Airbus certifies smallest A330neo in race to replace aging 767s

Feb 13, 2020

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European and U.S. regulators have certified the smallest Airbus A330neo model, the planemaker’s answer to airlines’ Boeing 767 replacement needs.

Certification of the A330-800 by the European Aviation Safety Agency (EASA) and U.S. Federal Aviation Administration comes after the aircraft completed 132 test flights, or 370 hours in the air, since its first flight in November 2018, Airbus said Thursday.

Airbus has not said who will receive the first A330-800, nor when. However, with orders from only Kuwait Airways and Uganda Airlines, plus one undisclosed customer, the potential list is short.

The European planemaker has positioned the re-engined A330neo family, which includes the A330-900 that began carrying passengers at TAP Air Portugal at the end of 2018, as a replacement for aging A330-200 and -300s, as well as Boeing’s 767 family. The planes can carry 220-300 passengers in typical three-class layouts up to 9,379 miles for the smaller -800.

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The A330neo family has wracked up 336 firm orders to date, according to Airbus numbers. However, only 14 are for the A330-800.

The A330-800 had more orders, including from Hawaiian Airlines, but those commitments have dwindled as airlines switched to the larger -900 or cancelled outright.

U.S. carriers with large 767 fleets view the A330-800 skeptically. Delta Air Lines, which has ordered 35 A330-900s and leased another two jets, is concerned that the jet is too capable for all of its needs.

“We want to have range, capacity, [but] we don’t want it overbuilt,” the Atlanta-based carrier’s CEO Ed Bastian said of the A330neo in June 2018. “Sometimes an aircraft has too much capability, and too much range and actually becomes more expensive and it’s sub-optimal for what your mission needs are.”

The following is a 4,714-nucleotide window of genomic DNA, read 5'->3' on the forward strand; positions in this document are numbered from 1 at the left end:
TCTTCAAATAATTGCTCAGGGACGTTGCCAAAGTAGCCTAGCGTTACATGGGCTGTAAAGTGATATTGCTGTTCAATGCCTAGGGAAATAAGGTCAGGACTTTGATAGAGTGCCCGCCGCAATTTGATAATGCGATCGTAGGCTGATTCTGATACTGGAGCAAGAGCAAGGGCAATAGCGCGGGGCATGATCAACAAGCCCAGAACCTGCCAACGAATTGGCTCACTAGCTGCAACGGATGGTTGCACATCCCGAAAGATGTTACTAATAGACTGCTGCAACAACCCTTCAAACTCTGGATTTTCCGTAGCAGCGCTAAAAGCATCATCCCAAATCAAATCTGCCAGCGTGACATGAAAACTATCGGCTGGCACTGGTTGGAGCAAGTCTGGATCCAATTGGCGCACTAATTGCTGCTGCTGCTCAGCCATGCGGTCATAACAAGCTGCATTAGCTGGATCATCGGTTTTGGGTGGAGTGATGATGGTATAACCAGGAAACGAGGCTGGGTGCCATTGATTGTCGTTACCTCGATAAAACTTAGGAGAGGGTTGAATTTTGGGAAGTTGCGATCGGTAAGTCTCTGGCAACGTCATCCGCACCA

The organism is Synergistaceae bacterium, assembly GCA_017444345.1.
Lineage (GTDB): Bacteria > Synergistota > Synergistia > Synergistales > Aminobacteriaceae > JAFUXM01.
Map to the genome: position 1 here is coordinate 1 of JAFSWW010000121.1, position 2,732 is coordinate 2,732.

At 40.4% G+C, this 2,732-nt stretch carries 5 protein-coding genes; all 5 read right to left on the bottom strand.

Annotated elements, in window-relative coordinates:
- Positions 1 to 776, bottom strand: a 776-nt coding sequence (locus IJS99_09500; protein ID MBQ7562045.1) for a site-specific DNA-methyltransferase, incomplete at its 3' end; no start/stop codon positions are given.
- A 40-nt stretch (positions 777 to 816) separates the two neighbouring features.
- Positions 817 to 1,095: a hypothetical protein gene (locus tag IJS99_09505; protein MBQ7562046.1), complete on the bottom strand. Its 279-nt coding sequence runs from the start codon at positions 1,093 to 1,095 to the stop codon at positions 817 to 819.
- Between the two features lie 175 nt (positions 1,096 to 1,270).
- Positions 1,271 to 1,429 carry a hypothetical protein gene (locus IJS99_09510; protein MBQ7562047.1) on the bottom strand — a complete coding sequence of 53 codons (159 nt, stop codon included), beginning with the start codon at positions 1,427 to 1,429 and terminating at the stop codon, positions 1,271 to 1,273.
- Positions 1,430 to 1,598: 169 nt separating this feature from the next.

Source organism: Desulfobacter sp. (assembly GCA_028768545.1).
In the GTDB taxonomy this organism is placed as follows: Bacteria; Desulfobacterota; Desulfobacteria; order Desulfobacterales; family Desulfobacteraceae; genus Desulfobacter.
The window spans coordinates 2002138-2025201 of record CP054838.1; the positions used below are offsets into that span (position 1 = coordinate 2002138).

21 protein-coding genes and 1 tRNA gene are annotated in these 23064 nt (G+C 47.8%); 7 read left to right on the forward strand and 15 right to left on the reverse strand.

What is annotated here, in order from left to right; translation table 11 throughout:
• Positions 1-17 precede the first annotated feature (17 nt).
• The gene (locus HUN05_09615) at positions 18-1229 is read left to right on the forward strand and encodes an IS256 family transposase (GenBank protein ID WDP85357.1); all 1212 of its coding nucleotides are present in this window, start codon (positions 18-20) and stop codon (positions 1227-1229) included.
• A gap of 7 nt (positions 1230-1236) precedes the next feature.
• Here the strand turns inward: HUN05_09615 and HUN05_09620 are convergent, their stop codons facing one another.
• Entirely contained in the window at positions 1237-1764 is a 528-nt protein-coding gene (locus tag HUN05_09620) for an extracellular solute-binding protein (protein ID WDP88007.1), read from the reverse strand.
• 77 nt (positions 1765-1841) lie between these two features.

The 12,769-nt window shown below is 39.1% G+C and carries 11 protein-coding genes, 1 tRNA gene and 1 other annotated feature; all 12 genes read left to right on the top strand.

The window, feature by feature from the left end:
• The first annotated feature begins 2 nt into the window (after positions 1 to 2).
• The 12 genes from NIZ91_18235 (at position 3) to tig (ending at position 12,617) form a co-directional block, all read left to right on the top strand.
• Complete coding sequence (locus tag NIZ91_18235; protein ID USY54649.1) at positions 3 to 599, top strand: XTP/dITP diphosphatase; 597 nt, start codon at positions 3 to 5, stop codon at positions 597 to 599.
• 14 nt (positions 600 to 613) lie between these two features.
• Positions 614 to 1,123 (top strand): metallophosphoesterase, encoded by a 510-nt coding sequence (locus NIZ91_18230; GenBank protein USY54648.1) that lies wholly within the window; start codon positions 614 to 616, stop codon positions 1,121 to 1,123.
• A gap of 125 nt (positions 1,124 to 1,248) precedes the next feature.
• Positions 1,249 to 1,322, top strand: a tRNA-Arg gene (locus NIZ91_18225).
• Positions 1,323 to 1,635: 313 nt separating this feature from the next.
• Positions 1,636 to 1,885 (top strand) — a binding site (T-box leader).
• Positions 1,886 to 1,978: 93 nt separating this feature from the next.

Related: First Look at Delta’s Airbus A330-900neo Interior

While Delta is using some of its A330-900s to replace smaller 767-300ERs, particularly on longer routes to Asia, the airline is not yet using the Airbus jets on shorter routes to Europe or South America.

Airbus, for its part, has said that it can lower the takeoff weight and thrust of the A330-800, making it cheaper to operate and more closely match the operating capabilities of the 767.

Delta operated 56 767-300ERs with seats for up to 226 passengers, and another 21 767-400ERs with room for 238 passengers, at the end of 2019.

American Airlines opted to replace its 767-300ERs with 787-8s and cancelled its order for 22 Airbus A350s in 2018.

United Airlines, which operated 54 767-300ERs and -400ERs at the end of December, has not selected a replacement for the jets. In December, the carrier ordered 50 Airbus A321XLRs to replace its Boeing 757s.

Boeing has yet to identify its replacement for the 767, as well as longer range 757s. The Chicago-based planemaker had been working on a New Mid-market Airplane, the so-called NMA, but essentially shelved work to reassess its development priorities in January.

Related: Boeing rethinking what its next all-new airplane will be

Featured image courtesy of Airbus.

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